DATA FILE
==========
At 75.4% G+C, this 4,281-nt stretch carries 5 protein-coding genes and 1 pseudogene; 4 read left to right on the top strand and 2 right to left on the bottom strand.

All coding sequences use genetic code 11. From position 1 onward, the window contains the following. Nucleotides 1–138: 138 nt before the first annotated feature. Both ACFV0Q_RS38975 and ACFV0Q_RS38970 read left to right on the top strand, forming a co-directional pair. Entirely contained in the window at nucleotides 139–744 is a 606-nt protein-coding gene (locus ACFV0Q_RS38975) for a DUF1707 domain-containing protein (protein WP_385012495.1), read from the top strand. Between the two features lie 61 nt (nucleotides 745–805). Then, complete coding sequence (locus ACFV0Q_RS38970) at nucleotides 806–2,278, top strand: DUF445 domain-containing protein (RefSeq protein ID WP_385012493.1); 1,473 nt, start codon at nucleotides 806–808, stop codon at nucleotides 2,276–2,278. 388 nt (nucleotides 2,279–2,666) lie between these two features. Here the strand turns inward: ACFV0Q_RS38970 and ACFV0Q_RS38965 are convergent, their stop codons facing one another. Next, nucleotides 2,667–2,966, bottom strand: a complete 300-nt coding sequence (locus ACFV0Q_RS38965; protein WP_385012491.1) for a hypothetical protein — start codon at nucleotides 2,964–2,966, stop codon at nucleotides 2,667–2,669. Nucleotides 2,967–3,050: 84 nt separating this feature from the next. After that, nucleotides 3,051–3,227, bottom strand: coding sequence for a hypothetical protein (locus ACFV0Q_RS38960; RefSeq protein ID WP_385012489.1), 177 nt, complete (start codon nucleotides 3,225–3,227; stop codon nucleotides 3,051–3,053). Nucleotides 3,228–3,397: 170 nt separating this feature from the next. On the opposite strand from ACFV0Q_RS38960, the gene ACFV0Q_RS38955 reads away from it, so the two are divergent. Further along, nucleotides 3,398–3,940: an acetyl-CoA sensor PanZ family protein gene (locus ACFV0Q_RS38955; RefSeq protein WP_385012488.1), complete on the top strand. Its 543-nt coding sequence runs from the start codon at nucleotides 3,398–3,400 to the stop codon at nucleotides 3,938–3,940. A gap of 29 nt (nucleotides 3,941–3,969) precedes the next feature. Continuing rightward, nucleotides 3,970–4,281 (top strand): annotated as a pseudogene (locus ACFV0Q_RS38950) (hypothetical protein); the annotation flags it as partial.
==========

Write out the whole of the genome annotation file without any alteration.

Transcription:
At 75.4% G+C, this 4,281-nt stretch carries 5 protein-coding genes and 1 pseudogene; 4 read left to right on the top strand and 2 right to left on the bottom strand.

All coding sequences use genetic code 11. From position 1 onward, the window contains the following. Nucleotides 1–138: 138 nt before the first annotated feature. Both ACFV0Q_RS38975 and ACFV0Q_RS38970 read left to right on the top strand, forming a co-directional pair. Entirely contained in the window at nucleotides 139–744 is a 606-nt protein-coding gene (locus ACFV0Q_RS38975) for a DUF1707 domain-containing protein (protein WP_385012495.1), read from the top strand. Between the two features lie 61 nt (nucleotides 745–805). Then, complete coding sequence (locus ACFV0Q_RS38970) at nucleotides 806–2,278, top strand: DUF445 domain-containing protein (RefSeq protein ID WP_385012493.1); 1,473 nt, start codon at nucleotides 806–808, stop codon at nucleotides 2,276–2,278. 388 nt (nucleotides 2,279–2,666) lie between these two features. Here the strand turns inward: ACFV0Q_RS38970 and ACFV0Q_RS38965 are convergent, their stop codons facing one another. Next, nucleotides 2,667–2,966, bottom strand: a complete 300-nt coding sequence (locus ACFV0Q_RS38965; protein WP_385012491.1) for a hypothetical protein — start codon at nucleotides 2,964–2,966, stop codon at nucleotides 2,667–2,669. Nucleotides 2,967–3,050: 84 nt separating this feature from the next. After that, nucleotides 3,051–3,227, bottom strand: coding sequence for a hypothetical protein (locus ACFV0Q_RS38960; RefSeq protein ID WP_385012489.1), 177 nt, complete (start codon nucleotides 3,225–3,227; stop codon nucleotides 3,051–3,053). Nucleotides 3,228–3,397: 170 nt separating this feature from the next. On the opposite strand from ACFV0Q_RS38960, the gene ACFV0Q_RS38955 reads away from it, so the two are divergent. Further along, nucleotides 3,398–3,940: an acetyl-CoA sensor PanZ family protein gene (locus ACFV0Q_RS38955; RefSeq protein WP_385012488.1), complete on the top strand. Its 543-nt coding sequence runs from the start codon at nucleotides 3,398–3,400 to the stop codon at nucleotides 3,938–3,940. A gap of 29 nt (nucleotides 3,941–3,969) precedes the next feature. Continuing rightward, nucleotides 3,970–4,281 (top strand): annotated as a pseudogene (locus ACFV0Q_RS38950) (hypothetical protein); the annotation flags it as partial.